v_x = v_{0x}

Meaning that the velocity in the x direction is the same throughout the firework’s journey. Given that v = d/t, where d is the distance travelled, it’s easy to see that d = vt, and so in this case (with sx = d):

s_x = v_{0x}t

So you can replace v0x with the trigonometric expression from earlier, input the values and solve:

\begin{aligned} s_x &= v_0 \cos (θ) t \\ &= 60 \;\text{m/s} × \cos (70) × 5.75 \;\text{s} \\ &= 118 \;\text{m} \end{aligned}

So it will travel around 118 m before the explosion.

Additional Projectile Motion Problem: The Dud Firework

For an additional problem to work on, imagine the firework from the previous example (initial velocity of 60 m/s launched at 70 degrees to the horizontal) failed to explode at the peak of its parabola, and instead lands on the ground unexploded. Can you calculate the total time of flight in this case? How far away from the launch site in the horizontal direction will it land, or in other words, what is the range of the projectile?

This problem works in basically the same way, where the vertical components of velocity and displacement are the main things you need to consider to determine the time of flight, and from that you can determine the range. Rather than work through the solution in detail, you can solve this yourself based on the previous example.

There are formulas for the range of a projectile, which you can look up or derive from the constant acceleration equations, but this isn’t really needed because you already know the maximum height of the projectile, and from this point it’s just in free fall under the effect of gravity.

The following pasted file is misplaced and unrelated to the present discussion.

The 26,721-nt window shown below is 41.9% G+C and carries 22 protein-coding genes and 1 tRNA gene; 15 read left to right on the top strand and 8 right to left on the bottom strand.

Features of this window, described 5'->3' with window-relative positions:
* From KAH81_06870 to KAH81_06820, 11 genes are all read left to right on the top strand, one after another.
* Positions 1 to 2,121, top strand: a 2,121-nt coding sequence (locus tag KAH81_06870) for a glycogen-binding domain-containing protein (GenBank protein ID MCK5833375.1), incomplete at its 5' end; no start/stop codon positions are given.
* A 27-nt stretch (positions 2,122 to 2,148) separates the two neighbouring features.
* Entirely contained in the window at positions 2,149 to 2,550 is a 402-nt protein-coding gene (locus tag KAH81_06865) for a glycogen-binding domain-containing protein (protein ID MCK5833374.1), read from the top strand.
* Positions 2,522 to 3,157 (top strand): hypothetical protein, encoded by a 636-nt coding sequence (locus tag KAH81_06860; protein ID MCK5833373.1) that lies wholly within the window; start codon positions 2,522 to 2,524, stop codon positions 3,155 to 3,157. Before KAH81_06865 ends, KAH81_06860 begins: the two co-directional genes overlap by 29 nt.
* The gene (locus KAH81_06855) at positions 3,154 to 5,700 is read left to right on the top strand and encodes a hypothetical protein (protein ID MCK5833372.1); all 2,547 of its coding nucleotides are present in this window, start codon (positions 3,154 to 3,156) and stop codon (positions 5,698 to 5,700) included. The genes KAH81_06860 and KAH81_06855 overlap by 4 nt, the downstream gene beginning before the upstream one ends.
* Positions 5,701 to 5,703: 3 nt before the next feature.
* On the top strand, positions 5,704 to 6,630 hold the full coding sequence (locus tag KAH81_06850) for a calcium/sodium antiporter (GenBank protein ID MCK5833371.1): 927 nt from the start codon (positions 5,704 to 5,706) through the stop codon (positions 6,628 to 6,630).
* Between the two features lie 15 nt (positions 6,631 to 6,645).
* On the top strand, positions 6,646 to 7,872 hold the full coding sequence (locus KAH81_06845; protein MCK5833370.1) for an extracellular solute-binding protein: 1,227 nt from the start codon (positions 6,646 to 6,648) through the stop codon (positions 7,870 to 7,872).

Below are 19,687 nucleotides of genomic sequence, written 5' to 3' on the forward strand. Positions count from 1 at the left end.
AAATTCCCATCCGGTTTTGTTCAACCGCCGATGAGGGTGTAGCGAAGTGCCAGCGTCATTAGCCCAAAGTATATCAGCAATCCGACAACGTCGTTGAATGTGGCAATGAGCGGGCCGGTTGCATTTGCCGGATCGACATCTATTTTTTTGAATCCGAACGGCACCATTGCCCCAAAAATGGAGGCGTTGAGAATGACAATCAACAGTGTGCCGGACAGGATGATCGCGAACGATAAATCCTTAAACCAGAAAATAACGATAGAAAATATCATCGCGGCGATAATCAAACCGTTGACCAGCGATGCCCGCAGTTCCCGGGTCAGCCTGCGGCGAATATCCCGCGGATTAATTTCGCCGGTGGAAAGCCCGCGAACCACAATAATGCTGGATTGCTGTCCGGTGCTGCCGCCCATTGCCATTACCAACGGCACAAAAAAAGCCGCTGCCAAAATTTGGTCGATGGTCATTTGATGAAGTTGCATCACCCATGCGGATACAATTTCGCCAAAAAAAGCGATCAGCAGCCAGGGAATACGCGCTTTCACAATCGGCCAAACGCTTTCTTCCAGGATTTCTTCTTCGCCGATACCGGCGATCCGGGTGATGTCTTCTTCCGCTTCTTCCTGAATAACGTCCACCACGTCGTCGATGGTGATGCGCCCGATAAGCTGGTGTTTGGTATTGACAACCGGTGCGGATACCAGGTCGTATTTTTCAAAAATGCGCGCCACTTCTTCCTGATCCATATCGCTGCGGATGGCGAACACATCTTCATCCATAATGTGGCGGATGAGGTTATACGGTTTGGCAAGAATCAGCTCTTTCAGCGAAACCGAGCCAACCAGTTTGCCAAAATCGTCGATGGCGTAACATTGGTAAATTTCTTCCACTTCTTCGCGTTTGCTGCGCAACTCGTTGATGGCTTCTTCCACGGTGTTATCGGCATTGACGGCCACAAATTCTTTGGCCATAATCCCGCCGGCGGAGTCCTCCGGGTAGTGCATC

This means you can determine the time the firework takes to fall back to the ground, and then add this to the time of flight to the maximum height to determine the total flight time. From then, it’s the same process of using the constant speed in the horizontal direction alongside the time of flight to determine the range.

Show that the time of flight is 11.5 seconds, and the range is 236 m, noting that you’ll need to calculate the vertical component of the velocity at the point it hits the ground as an intermediate step.

References

About the Author

Lee Johnson is a freelance writer and science enthusiast, with a passion for distilling complex concepts into simple, digestible language. He's written about science for several websites including eHow UK and WiseGeek, mainly covering physics and astronomy. He was also a science blogger for Elements Behavioral Health's blog network for five years. He studied physics at the Open University and graduated in 2018.